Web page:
For five years of my career I was a homicide detective which gave me a front row seat to constant death and destruction. This experience taught me about the level of evil that exists in our society and who must stop that evil from doing harm. I was one of the homicide detectives in the “Bedroom Basher” serial killer case where five women were raped and murdered by a man named Gerald Parker. One of those victims was nine months pregnant at the time she was raped and her baby was delivered stillborn. I was also the lead homicide detective in the first case in the history of the State of California that resulted in a death sentence for committing a murder during the course of a hate crime.

The suspect, Gunner Lindberg, killed a young Vietnamese man with a very bright future named Thien Minh Ly, who was rollerblading on the tennis courts at his hometown high school. At the time Lindberg killed Ly, Lindberg was a fugitive from the state of Missouri where he had tried to kill a man with a shotgun. When you advocate defunding or dismantling a police department who are you going to send to arrest the Gerald Parker’s and Gunner Lindberg’s of the world?

A social worker, a mental health counselor, a community outreach worker or whatever other politically correct title you want to come up with? No, people like this must be stopped by a police officer with a gun and a badge. Also, across this nation and even in foreign countries where I traveled to in pursuit of wanted killers, I can tell you there is no support for a city without a police department. The last place people want to live is in a community where police officers, firefighters, or school teachers are being laid off.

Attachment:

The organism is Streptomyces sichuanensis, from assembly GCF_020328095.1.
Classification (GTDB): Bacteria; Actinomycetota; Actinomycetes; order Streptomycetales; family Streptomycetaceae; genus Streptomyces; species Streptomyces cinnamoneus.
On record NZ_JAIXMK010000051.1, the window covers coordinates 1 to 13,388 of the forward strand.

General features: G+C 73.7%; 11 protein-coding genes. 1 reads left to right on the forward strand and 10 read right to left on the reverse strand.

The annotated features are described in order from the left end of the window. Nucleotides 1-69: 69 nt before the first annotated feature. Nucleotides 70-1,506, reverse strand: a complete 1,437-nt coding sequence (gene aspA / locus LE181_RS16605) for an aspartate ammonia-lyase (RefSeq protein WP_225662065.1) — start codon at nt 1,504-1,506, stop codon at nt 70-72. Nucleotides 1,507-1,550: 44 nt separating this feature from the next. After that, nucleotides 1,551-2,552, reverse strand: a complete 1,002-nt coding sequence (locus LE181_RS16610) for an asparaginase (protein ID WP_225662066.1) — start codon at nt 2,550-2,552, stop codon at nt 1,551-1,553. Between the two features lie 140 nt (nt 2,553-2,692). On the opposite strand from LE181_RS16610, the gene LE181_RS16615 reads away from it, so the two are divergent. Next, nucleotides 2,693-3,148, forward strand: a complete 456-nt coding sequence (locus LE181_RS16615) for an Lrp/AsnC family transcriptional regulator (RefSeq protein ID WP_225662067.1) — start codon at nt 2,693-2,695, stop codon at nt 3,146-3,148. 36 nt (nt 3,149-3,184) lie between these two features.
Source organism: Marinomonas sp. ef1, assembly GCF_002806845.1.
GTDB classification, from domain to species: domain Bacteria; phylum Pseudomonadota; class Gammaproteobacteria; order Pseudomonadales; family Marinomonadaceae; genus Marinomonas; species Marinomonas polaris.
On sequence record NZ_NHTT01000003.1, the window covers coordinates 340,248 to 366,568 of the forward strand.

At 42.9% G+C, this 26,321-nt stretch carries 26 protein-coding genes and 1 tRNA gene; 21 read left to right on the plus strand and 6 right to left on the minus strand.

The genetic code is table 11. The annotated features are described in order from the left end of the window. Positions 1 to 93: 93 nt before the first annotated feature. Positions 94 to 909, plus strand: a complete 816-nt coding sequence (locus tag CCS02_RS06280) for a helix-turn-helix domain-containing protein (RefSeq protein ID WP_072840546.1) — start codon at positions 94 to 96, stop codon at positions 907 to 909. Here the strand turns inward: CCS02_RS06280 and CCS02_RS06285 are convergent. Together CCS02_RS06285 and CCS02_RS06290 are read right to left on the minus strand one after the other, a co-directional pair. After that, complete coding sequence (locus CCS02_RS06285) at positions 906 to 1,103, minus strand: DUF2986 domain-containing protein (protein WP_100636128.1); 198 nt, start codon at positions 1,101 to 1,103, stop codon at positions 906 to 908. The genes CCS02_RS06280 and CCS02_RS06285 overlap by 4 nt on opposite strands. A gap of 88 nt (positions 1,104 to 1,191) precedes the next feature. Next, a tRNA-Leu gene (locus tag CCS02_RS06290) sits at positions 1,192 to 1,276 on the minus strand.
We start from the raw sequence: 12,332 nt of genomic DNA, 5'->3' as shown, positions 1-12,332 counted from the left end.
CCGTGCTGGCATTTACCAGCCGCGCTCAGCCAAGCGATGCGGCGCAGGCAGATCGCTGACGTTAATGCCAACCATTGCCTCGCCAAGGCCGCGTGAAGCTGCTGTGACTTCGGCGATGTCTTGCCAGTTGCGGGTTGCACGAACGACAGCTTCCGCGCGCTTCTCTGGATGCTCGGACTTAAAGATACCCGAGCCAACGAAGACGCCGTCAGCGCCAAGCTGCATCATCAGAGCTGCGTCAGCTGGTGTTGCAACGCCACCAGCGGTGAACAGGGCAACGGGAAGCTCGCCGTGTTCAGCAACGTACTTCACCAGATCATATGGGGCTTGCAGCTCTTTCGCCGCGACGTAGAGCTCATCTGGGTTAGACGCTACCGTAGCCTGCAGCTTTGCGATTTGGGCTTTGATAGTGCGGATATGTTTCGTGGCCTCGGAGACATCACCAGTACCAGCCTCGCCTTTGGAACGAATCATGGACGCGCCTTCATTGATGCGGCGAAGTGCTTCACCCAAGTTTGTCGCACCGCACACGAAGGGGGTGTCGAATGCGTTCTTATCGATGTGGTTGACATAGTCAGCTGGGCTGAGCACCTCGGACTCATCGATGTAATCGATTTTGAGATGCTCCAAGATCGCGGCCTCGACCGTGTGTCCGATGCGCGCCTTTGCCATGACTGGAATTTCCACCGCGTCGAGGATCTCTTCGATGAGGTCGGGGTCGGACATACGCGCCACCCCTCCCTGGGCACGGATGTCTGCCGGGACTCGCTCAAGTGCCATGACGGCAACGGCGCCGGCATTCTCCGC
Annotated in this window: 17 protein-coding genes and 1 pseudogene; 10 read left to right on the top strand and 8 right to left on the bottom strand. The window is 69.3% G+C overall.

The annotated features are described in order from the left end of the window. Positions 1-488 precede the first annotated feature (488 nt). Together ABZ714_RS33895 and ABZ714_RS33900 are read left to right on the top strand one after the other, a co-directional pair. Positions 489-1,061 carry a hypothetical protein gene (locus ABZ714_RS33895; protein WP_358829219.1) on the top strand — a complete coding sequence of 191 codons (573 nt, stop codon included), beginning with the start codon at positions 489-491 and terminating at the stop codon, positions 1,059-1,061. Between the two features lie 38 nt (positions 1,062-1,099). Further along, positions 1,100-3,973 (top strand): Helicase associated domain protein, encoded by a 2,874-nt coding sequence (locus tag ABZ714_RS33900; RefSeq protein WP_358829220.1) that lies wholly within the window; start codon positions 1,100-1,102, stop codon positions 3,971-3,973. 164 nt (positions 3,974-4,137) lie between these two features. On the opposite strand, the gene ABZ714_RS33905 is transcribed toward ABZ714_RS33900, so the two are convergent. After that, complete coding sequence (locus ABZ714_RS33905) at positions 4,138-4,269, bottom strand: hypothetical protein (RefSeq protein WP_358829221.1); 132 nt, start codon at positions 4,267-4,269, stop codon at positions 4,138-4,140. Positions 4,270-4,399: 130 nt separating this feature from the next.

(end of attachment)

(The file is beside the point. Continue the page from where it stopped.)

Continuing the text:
I am grateful to be living in Westfield where many truly honorable, hard-working, and decent people live. I am also grateful for the services I receive from the men and women of the Westfield Police Department, the Chautauqua County Sheriff’s Office, and the New York State Police. Any attempt by any elected official to defund or dismantle these agencies I suspect would result in that elected official looking for their next job.

Instead of stoking the racial fires and painting our community as white folks who are racist citizens, I would ask Pastor Smythe to instead say a prayer for our local police officers that they get to go home to their family safely after every shift. I would also hope Pastor Smythe would consider holding an upcoming service at her church dedicated to the recovery of Officer Shay Mikalonis of the Las Vegas Metropolitan Police Department. Officer Mikalonis was shot in the head during a Black Lives Matter protest on the Las Vegas Strip. He survived the shooting, but unfortunately this 29-year-old police officer is paralyzed from the neck down, is unable to speak, and is on a ventilator.

For Pastor Smythe, and her group of protesters wearing their masks and holding their signs, I ask you not to divide and impugn our community, but instead be grateful that should your life be in jeopardy at three in the morning with a blizzard raging outside and you call for help, one of those men or women who you want to put out of a job will be there to help you.

Tom Tarpley is a Westfield resident.